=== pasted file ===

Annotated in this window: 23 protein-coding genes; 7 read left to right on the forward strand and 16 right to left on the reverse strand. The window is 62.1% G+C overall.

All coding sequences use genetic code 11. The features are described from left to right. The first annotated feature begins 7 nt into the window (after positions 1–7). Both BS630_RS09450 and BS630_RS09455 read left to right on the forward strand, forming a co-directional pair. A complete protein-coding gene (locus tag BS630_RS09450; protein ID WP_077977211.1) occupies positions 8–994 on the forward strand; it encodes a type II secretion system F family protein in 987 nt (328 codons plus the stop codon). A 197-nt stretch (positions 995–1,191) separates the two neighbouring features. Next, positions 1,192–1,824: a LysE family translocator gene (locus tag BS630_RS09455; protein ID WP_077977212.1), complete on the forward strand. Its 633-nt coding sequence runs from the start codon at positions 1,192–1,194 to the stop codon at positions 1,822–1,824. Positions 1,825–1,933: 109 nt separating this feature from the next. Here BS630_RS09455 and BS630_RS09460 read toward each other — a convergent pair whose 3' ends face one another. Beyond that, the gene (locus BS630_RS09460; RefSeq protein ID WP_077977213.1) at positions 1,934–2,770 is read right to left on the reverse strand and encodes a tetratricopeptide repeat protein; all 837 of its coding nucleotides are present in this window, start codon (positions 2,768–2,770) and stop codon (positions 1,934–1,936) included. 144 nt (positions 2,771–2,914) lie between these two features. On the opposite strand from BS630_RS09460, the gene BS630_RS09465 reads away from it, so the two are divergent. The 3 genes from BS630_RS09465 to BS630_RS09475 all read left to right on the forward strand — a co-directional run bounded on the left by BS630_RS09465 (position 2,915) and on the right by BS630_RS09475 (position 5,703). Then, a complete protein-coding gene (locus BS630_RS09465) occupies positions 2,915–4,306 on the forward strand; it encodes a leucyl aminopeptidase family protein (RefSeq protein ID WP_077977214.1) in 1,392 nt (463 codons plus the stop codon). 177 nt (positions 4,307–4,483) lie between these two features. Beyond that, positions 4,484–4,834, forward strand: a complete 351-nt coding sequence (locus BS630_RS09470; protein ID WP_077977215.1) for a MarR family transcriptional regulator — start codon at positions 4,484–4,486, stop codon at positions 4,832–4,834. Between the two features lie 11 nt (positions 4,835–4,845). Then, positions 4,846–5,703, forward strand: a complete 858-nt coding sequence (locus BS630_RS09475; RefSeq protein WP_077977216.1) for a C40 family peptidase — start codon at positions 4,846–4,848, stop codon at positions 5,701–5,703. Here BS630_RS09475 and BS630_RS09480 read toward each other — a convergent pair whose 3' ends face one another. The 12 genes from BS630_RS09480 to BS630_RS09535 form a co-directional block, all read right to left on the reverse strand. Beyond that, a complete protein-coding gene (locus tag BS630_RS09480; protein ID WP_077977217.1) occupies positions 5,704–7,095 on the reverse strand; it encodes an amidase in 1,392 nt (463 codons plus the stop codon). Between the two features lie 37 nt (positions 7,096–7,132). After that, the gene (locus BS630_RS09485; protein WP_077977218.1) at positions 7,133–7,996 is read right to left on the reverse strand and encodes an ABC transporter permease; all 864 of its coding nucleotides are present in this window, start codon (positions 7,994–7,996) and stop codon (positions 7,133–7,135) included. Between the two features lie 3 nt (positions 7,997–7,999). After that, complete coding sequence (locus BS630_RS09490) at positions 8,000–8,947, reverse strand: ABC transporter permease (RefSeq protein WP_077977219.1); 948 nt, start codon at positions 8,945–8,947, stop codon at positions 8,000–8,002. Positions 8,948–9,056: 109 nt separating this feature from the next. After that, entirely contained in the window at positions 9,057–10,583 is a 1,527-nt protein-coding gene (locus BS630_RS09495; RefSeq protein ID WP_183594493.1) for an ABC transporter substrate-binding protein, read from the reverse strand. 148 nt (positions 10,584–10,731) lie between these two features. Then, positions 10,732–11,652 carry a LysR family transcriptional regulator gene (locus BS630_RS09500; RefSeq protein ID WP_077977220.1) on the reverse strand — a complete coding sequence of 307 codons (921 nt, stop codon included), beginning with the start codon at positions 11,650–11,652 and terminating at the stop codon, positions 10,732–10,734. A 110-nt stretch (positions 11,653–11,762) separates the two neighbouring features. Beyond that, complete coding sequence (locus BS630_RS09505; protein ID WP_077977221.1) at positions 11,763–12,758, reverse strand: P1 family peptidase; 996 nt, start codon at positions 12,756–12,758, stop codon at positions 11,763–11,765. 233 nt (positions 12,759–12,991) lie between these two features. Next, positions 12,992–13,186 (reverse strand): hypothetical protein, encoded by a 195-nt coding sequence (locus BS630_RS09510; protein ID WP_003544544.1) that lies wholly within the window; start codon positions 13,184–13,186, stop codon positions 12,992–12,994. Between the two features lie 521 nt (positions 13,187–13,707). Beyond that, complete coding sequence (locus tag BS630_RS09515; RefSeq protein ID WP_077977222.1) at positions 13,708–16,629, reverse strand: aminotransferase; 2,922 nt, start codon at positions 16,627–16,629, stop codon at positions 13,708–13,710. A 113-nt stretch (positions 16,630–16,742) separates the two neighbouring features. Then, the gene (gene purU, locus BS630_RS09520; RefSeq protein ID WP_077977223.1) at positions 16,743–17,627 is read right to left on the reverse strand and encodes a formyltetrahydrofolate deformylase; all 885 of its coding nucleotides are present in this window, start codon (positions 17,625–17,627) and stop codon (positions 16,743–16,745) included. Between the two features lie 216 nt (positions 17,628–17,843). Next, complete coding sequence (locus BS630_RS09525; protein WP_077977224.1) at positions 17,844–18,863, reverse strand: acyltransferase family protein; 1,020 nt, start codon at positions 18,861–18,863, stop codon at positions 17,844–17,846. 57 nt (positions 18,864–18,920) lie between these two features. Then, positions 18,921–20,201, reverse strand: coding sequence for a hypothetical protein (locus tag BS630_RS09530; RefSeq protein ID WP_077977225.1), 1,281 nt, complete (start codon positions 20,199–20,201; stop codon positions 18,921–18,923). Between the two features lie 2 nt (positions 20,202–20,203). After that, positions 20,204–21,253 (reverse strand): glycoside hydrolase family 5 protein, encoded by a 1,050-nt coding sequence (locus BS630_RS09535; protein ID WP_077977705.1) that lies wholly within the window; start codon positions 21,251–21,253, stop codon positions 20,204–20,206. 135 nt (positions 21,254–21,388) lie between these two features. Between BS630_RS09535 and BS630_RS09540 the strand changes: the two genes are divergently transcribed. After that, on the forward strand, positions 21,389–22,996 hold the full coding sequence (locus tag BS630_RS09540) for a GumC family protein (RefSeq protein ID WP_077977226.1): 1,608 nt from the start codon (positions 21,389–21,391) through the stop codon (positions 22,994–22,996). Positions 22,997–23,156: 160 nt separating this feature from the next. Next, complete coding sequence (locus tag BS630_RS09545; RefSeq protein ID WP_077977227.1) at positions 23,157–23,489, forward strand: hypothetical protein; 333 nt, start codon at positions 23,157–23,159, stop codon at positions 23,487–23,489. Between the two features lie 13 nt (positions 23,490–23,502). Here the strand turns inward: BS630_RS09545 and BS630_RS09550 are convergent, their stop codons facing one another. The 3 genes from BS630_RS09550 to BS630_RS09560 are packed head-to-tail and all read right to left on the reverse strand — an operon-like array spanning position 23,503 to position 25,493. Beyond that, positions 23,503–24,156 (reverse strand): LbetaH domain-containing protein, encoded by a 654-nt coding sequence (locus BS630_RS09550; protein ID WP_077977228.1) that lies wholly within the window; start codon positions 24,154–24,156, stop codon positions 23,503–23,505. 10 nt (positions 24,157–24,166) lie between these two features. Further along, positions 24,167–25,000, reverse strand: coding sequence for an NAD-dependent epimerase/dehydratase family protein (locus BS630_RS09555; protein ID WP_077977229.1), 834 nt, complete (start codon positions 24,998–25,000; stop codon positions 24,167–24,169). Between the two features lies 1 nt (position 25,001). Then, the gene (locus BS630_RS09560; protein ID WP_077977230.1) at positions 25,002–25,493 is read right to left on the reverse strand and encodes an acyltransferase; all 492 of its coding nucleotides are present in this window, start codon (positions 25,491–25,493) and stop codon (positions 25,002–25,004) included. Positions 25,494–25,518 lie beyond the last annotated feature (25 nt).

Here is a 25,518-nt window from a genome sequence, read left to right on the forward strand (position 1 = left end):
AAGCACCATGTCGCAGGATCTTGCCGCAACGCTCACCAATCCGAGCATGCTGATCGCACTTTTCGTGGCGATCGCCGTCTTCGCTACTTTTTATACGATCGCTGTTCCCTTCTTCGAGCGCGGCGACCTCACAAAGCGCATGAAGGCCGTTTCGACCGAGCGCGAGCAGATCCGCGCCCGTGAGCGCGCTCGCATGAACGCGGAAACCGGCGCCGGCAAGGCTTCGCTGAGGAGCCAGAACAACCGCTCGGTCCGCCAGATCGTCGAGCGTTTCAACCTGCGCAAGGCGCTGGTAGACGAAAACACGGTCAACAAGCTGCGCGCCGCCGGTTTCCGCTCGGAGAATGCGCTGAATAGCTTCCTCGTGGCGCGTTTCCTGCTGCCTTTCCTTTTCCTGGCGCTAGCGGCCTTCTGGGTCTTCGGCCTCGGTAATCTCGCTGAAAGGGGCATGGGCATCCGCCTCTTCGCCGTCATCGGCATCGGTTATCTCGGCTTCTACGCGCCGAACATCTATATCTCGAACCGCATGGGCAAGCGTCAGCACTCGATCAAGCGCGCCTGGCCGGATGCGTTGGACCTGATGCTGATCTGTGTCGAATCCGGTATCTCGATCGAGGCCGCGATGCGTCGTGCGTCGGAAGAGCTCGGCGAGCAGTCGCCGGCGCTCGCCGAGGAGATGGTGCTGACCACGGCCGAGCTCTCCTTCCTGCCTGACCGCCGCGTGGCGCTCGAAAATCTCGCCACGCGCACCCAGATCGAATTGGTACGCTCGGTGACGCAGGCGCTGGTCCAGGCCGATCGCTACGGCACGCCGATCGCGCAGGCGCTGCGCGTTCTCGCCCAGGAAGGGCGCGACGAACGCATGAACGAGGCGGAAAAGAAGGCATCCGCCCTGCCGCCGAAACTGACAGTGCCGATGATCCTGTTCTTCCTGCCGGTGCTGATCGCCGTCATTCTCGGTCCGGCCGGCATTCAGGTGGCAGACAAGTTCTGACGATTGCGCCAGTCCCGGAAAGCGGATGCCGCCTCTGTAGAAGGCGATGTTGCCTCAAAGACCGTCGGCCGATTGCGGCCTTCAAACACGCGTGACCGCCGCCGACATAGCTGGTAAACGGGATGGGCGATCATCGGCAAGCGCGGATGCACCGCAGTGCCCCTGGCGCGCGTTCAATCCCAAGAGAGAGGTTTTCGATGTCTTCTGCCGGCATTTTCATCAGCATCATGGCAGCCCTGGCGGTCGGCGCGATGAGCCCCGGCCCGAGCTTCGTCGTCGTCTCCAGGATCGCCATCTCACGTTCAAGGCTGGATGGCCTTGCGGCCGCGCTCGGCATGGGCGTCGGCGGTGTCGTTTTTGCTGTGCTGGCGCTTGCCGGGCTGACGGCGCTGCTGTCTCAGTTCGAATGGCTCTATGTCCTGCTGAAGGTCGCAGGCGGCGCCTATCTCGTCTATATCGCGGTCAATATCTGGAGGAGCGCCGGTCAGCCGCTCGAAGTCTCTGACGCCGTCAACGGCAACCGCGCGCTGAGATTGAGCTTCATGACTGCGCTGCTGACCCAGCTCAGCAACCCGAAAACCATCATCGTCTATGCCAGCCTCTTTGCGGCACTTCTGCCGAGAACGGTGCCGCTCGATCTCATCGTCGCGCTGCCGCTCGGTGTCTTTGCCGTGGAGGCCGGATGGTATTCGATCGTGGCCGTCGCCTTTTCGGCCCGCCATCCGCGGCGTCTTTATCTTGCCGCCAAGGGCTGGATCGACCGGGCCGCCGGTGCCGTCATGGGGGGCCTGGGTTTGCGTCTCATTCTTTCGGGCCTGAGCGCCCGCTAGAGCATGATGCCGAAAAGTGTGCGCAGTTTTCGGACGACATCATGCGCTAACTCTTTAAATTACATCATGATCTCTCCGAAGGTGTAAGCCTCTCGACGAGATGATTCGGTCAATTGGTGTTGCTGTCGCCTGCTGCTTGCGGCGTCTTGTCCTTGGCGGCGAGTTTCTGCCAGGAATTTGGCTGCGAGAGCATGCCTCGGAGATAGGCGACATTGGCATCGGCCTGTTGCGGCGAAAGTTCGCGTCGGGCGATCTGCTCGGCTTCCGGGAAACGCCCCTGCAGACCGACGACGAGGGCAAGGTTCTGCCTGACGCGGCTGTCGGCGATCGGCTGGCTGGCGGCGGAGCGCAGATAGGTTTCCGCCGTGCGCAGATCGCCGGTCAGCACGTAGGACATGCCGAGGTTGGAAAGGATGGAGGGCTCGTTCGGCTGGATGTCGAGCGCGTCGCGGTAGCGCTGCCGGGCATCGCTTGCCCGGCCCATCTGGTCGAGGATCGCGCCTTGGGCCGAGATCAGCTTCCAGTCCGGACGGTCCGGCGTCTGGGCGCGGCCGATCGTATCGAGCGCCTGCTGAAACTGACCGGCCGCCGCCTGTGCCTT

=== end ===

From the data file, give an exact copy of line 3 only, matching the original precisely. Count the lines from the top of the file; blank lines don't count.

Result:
Here is a 25,518-nt window from a genome sequence, read left to right on the forward strand (position 1 = left end):